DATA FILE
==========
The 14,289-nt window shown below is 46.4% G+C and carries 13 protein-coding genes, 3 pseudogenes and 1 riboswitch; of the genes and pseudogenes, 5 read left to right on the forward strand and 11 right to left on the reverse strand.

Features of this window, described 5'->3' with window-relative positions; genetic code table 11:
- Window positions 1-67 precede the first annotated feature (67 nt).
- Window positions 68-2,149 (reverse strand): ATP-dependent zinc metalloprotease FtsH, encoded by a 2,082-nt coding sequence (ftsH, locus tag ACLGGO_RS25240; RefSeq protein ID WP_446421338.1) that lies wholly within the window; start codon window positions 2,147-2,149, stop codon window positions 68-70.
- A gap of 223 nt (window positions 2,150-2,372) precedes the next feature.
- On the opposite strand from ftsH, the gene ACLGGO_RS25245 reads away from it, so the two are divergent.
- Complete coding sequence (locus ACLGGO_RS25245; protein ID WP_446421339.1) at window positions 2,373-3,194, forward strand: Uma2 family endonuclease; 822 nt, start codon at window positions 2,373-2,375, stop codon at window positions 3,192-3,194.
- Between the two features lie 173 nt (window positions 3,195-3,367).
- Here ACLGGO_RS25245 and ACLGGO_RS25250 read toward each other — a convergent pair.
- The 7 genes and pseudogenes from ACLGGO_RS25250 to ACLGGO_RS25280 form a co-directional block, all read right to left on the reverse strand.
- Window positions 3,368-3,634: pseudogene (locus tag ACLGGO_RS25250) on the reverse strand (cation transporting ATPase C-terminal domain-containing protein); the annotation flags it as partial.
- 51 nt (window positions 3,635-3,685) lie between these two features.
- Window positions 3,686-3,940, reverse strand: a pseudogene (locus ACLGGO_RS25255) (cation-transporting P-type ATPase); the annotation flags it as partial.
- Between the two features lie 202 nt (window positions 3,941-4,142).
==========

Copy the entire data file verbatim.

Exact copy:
The 14,289-nt window shown below is 46.4% G+C and carries 13 protein-coding genes, 3 pseudogenes and 1 riboswitch; of the genes and pseudogenes, 5 read left to right on the forward strand and 11 right to left on the reverse strand.

Features of this window, described 5'->3' with window-relative positions; genetic code table 11:
- Window positions 1-67 precede the first annotated feature (67 nt).
- Window positions 68-2,149 (reverse strand): ATP-dependent zinc metalloprotease FtsH, encoded by a 2,082-nt coding sequence (ftsH, locus tag ACLGGO_RS25240; RefSeq protein ID WP_446421338.1) that lies wholly within the window; start codon window positions 2,147-2,149, stop codon window positions 68-70.
- A gap of 223 nt (window positions 2,150-2,372) precedes the next feature.
- On the opposite strand from ftsH, the gene ACLGGO_RS25245 reads away from it, so the two are divergent.
- Complete coding sequence (locus ACLGGO_RS25245; protein ID WP_446421339.1) at window positions 2,373-3,194, forward strand: Uma2 family endonuclease; 822 nt, start codon at window positions 2,373-2,375, stop codon at window positions 3,192-3,194.
- Between the two features lie 173 nt (window positions 3,195-3,367).
- Here ACLGGO_RS25245 and ACLGGO_RS25250 read toward each other — a convergent pair.
- The 7 genes and pseudogenes from ACLGGO_RS25250 to ACLGGO_RS25280 form a co-directional block, all read right to left on the reverse strand.
- Window positions 3,368-3,634: pseudogene (locus tag ACLGGO_RS25250) on the reverse strand (cation transporting ATPase C-terminal domain-containing protein); the annotation flags it as partial.
- 51 nt (window positions 3,635-3,685) lie between these two features.
- Window positions 3,686-3,940, reverse strand: a pseudogene (locus ACLGGO_RS25255) (cation-transporting P-type ATPase); the annotation flags it as partial.
- Between the two features lie 202 nt (window positions 3,941-4,142).